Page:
WASHINGTON – Officials representing seven United States Government agencies will travel to Europe June 6-10 on the second leg of the Administration’s Strategy Targeting Organized Piracy (STOP!) initiative aiming to strengthen cooperative enforcement efforts against the international trade in fakes. Having returned from meetings with their Asian counterparts in mid-April, the U.S. delegation will meet with German, UK, French and European Commission officials to discuss cooperation to crack down on global piracy and counterfeiting.
"This Administration is committed to strengthening intellectual property rights protection and enforcement at home and abroad. In this campaign, we will be working with our trading partners to provide a fair market for artists, inventors, scientists and entrepreneurs around the world," said U.S. Trade Representative Rob Portman.
"Our outreach to Europe marks the continuation of the Administration’s sustained global effort to build international cooperation against piracy and counterfeiting" Portman added. "Piracy hurts the marketplace for legitimate producers, discourages innovation and threatens the safety and well-being of consumers."
Following a model that generated positive results in Asia, U.S. officials will meet with government officials and representatives of the private sector across Europe to learn about their successful enforcement programs and to share U.S. proposals to stop the global trade of tangible counterfeit goods. Among the discussion topics are U.S. proposals to simplify registration and improve protection of brands in overseas markets by:
Strengthening border control measures.
Boosting investigation and prosecution of money laundering crimes associated with trade in fakes.
Raising the stakes for global pirates and counterfeiters by improving law enforcement methods.
Standardizing the trademark registration process.
The delegation will also propose means to increase consistency in IP policy and to coordinate international enforcement actions.
The delegation will include Victoria Espinel, Acting Assistant U.S. Trade Representative for Intellectual Property; Shaun Donnelly, Principal Deputy Assistant Secretary of State for the Bureau of Economic and Business Affairs; Stephen Jacobs, Deputy Assistant Secretary of Commerce for Trade Agreements and Compliance; Anne Maricich, Director for Trade Management of the Department of Homeland Security’s Bureau of Customs and Border Protection; Martha Stansell-Gamm, Chief of the Computer Crime and Intellectual Property Section of the Criminal Division of the U.S. Department of Justice; and Elaine Wu, Attorney-Advisor for the Office of International Relations of the U.S. Patent and Trademark Office (PTO). U.S. Immigration and Customs Enforcement Bureau of the Department of Homeland Security will be represented by its respective attachés in U.S. Embassies abroad.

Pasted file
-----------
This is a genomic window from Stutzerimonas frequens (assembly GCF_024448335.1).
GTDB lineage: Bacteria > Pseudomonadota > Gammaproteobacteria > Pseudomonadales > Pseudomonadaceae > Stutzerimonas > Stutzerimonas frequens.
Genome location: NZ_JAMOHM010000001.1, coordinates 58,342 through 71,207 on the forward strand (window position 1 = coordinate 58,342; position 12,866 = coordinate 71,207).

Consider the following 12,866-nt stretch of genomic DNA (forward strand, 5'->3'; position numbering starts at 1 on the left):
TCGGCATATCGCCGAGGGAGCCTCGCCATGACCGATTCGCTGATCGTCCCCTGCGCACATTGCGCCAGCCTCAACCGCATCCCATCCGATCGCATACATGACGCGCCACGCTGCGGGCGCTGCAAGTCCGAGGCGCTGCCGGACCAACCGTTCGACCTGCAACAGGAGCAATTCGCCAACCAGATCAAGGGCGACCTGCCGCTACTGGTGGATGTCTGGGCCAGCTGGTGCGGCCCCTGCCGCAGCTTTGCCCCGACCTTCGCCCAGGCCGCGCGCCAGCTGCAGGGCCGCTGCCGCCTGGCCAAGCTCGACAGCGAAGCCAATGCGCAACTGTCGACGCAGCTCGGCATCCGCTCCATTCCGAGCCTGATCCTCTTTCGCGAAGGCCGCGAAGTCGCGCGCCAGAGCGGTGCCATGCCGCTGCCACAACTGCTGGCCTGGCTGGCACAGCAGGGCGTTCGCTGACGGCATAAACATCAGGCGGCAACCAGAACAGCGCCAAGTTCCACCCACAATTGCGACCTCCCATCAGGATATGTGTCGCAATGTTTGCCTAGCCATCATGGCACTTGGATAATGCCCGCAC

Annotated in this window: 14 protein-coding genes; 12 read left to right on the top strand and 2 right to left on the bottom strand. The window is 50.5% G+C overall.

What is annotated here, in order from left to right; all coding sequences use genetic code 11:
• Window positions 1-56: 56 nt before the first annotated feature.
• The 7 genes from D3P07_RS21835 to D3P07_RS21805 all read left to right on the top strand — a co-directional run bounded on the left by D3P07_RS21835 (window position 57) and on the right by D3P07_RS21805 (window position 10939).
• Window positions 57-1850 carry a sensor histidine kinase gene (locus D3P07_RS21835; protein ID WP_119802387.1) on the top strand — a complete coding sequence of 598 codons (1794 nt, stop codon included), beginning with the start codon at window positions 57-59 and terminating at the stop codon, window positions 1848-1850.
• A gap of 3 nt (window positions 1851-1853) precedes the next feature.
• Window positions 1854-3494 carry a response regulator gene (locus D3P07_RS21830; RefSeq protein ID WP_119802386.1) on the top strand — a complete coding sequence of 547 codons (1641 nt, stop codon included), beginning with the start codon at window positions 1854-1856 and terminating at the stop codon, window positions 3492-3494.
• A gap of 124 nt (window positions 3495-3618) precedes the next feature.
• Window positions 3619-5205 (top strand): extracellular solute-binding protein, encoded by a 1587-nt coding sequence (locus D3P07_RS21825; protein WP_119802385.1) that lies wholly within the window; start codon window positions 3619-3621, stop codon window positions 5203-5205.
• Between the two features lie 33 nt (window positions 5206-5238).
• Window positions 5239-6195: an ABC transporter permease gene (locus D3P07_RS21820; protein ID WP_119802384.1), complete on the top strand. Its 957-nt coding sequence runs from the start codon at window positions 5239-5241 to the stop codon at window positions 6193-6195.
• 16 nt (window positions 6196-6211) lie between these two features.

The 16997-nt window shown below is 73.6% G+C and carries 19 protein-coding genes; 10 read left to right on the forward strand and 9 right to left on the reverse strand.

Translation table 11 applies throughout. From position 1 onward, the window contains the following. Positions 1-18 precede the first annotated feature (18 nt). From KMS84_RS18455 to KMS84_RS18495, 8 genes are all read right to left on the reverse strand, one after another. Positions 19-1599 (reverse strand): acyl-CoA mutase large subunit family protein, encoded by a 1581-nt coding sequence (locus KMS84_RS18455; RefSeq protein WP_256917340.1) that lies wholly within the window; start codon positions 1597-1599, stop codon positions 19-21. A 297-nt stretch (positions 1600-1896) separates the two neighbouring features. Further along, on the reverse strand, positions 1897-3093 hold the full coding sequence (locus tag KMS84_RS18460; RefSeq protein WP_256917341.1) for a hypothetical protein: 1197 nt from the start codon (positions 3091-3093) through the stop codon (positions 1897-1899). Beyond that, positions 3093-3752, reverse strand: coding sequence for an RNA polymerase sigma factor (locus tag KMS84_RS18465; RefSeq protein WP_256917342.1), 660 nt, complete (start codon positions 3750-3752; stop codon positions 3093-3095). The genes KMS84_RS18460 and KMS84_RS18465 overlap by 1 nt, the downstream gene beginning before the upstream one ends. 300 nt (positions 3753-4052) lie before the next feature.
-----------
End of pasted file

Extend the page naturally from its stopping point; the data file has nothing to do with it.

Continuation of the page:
Announced in October 2004 by the U.S. Trade Representative, the Secretary of Commerce, the Attorney General and the Undersecretary for Border and Transportation Security at the Department of Homeland Security, STOP! is a coordinated, government-wide initiative designed to empower American businesses to secure and enforce their intellectual property rights (IPR) in overseas markets, stop counterfeit products at U.S. borders, keep global supply chains free of infringing goods, dismantle criminal enterprises that steal intellectual property and reach out to like-minded trading partners to build an international coalition to stop piracy and counterfeiting worldwide. An overview of the Administration’s progress implementing STOP! is available at: http://www.stopfakes.gov/
In April 2005 the United States traveled to Singapore, Hong Kong, Tokyo and Seoul to explore avenues for increased cooperation, improved coordination, and expanded information exchanges as an initial step in garnering international support to work together to stem the trade in fakes. A series of 17 U.S. proposals were shared with government officials from these countries generating fruitful discussions, interest and commitments to continue working together on this shared concern.
In addition to holding bilateral government meetings, the U.S. delegation also met with various business associations and held a number of press events. These meetings provided valuable insight into the local problems and solutions being pursued on a practical level to combat the trade in fakes. Media events served to promote public awareness on the importance of protecting IPRs while highlighting the U.S. delegation’s cohesive message that the U.S. is open to solutions.
It is anticipated that through dialogue, U.S. agencies participating in STOP! and its international outreach efforts will lead to a common understanding with our trading partners on the problems requiring action. This understanding will in turn form the basis for further discussions on cooperation outside of bilateral channels so as to create a united effort to disrupt the trade in counterfeits.
For a copy of the April 11, 2005 USTR press release announcing the STOP! trip to Asia, which includes more background on this initiative, go to: http://www.ustr.gov/Document_Library/Press_Releases/2005/April/U.S._Advances_Global_Outreach_to_STOP!_Trade_in_Fakes.html